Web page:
Dear Silicon Valley: Change is Coming
Silicon Valley has a diversity problem.
In a recent article in The New York Times, more than two dozen women shared their stories of sexual harassment in the workplace. Several reports about people of color leaving tech in droves because of unfair treatment.
This isn’t a new problem nor is it a problem only found in the tech industry. But for a culture that holds itself in such a high regard (believing everything it creates makes the world a better place), it is dangerous to simply dismiss our indiscretions as ‘business as usual’.
We can agree that those who create a toxic work culture should be held accountable. Their behavior isn’t normal, and the resulting impact on our industry certainly isn’t acceptable. But we cannot point our fingers at just these individuals. These are our collective indiscretions.
Not only have we allowed biased and exclusionary practices to be normalized, we have allowed them to continue and in some cases, be rewarded. We’ve seen the examples of leaders issuing a PR-approved mea culpa, getting a slap on the wrist, and then — after some period of time where we all forget their past recklessness — they are offered promotions, money, or more power. These leaders then become investors who place bets on entrepreneurs that mirror their own backgrounds. And thus the bro-culture cycle continues.
Change does not come from internal investigations and teary-eyed apologies. The people in power will hold onto their advantages unless they are compelled by an outside force to give them up.
-Kate Knibbs, The Ringer
How do we break the cycle?
First, we need to define what we want to fix. We are talking about many problems that need solutions when we discuss diversity and inclusion in tech and the startup ecosystem of Silicon Valley. For instance, work is needed to update our hiring practices and recognize our implicit biases, improve our processes of sourcing candidates, train our leaders on building empowering workplace cultures, etc.
But ultimately, I believe one of the most impactful things we can do is support and promote entrepreneurs that don’t have a privileged platform. The Silicon Valley dream is based on the entrepreneurial drive that disrupts entire industries, changes the ways in which we live, and yes — makes the world a better place.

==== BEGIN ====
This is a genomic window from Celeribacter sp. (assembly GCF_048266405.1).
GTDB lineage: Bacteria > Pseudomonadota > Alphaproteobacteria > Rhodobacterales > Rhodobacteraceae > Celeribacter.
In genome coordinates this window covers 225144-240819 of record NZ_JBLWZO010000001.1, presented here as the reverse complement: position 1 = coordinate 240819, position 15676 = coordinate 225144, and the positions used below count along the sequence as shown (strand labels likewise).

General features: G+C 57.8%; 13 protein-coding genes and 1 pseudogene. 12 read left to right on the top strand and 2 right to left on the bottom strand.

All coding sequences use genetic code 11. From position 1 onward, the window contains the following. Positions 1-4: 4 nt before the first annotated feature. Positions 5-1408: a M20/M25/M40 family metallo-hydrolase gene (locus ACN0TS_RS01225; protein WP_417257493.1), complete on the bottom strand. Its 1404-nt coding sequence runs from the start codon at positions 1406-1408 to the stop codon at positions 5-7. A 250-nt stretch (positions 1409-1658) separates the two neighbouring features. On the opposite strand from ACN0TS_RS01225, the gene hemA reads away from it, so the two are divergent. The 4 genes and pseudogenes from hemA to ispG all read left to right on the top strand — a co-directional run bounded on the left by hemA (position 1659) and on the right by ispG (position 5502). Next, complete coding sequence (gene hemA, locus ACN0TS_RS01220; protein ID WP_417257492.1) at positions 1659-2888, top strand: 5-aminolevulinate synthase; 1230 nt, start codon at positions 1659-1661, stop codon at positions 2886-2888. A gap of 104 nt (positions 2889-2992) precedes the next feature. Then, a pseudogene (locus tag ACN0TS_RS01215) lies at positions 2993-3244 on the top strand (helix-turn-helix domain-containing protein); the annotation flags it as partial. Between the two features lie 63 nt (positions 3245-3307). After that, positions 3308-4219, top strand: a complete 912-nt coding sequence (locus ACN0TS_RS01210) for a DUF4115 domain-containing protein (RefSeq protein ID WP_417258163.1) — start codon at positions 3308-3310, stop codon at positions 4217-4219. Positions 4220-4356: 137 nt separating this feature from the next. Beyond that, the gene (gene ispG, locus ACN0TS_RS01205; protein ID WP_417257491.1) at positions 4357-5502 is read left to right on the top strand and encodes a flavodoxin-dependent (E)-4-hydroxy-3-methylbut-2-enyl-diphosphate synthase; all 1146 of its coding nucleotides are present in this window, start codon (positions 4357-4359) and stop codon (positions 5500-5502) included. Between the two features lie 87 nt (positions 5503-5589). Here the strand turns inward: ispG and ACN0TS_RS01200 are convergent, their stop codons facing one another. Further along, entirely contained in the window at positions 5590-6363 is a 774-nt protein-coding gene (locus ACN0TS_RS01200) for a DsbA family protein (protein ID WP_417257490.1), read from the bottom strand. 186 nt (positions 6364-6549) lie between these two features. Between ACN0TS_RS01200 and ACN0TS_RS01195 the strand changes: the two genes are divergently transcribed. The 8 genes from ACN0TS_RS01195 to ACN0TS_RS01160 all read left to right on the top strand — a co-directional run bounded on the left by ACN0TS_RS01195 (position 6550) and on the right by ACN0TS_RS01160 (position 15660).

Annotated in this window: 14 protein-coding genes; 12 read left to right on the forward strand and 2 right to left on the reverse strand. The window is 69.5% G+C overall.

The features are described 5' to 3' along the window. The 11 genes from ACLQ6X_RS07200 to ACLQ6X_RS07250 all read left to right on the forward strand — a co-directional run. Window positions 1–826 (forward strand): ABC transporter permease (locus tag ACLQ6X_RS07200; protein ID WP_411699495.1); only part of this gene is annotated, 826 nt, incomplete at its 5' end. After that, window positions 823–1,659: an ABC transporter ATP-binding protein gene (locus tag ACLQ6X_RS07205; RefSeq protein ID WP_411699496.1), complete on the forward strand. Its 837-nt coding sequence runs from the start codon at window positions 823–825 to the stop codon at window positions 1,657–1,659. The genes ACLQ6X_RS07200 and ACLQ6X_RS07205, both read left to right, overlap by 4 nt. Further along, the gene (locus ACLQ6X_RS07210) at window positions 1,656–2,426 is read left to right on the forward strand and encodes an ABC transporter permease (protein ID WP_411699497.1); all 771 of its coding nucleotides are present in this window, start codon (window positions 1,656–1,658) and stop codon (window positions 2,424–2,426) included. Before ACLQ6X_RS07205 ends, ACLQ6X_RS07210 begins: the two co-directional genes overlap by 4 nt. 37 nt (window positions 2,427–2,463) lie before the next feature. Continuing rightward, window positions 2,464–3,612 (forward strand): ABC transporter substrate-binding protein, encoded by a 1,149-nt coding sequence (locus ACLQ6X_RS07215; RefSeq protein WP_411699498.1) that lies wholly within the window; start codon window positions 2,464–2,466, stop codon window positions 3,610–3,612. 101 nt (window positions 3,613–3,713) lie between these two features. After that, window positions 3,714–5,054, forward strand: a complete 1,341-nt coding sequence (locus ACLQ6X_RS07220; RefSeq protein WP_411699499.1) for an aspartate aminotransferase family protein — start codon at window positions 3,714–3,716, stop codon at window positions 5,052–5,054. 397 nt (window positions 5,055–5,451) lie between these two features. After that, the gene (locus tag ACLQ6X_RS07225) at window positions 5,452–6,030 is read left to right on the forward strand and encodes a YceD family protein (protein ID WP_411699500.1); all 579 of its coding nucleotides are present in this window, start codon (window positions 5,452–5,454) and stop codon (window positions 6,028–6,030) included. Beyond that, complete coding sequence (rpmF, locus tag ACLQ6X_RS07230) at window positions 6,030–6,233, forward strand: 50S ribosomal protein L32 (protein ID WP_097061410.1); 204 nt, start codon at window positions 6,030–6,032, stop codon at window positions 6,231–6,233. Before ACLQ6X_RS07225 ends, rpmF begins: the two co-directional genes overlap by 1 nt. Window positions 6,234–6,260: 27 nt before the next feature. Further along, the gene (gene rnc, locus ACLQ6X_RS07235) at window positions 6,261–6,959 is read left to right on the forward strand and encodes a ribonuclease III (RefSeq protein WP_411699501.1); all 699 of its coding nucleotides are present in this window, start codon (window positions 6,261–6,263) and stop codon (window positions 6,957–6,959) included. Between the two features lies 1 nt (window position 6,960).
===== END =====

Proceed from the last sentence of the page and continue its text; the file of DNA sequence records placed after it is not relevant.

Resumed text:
This is the core reason my co-founders and I created Transparent Collective. Transparent Collective is a nonprofit that is developing an ecosystem where a new generation of fresh, talented, but overlooked and underrepresented entrepreneurs can flourish. We are building a network of seasoned founders, investors, and mentors who are determined to provide talented entrepreneurs the education and resources they need to create successful tech companies.
Access to the right capital and connections can make or break fledgling startups. One of our key focus areas is to ensure Transparent Collective startups are introduced to the right venture capitalists. Investors can have a massive influence on startups because they decide which companies to fund (thereby ensuring a period of survival), set some of the company culture by strongly suggesting senior management and board members, and can push for accountability measures.
We have more work to do
We started Transparent Collective in 2016 and since then we’ve held 3 events and showcased over 15 startups to potential investors with the help of our amazing mentors (including Andrea Barrica, Hiten Shah, Marie Prokopets, Jorge Davy-Mendez, Chris Lyons) and sponsors (WSGR, Kapor Center, IBM, Microsoft). Within weeks of flying in these entrepreneurs from all over the U.S. and introducing them to partners and investors, many even secured their first round of financing!
But there’s still more to do. Despite all of the proven financial and organizational advantages for company diversity, only 2.19% of venture capital funding in 2016 went to female-founded companies. Less than 1% went companies with black founders. That meager number drops even further to .02% when we talk about black women.
A Bloomberg article published earlier this year put those percentages into real dollars. The average tech startup founded by a black woman raises less than $40K while a failed tech startup founded by a white man raises more than $1M before shutting down.
If we can influence these types of investments and opportunities for founders, we can make lasting foundational changes. Tech and startups have been homogeneous for long enough.
This was amazing, we have to keep doing this. I have never been in a room full of people doing great things who look just like me!
-Sean Green, CEO of Arternal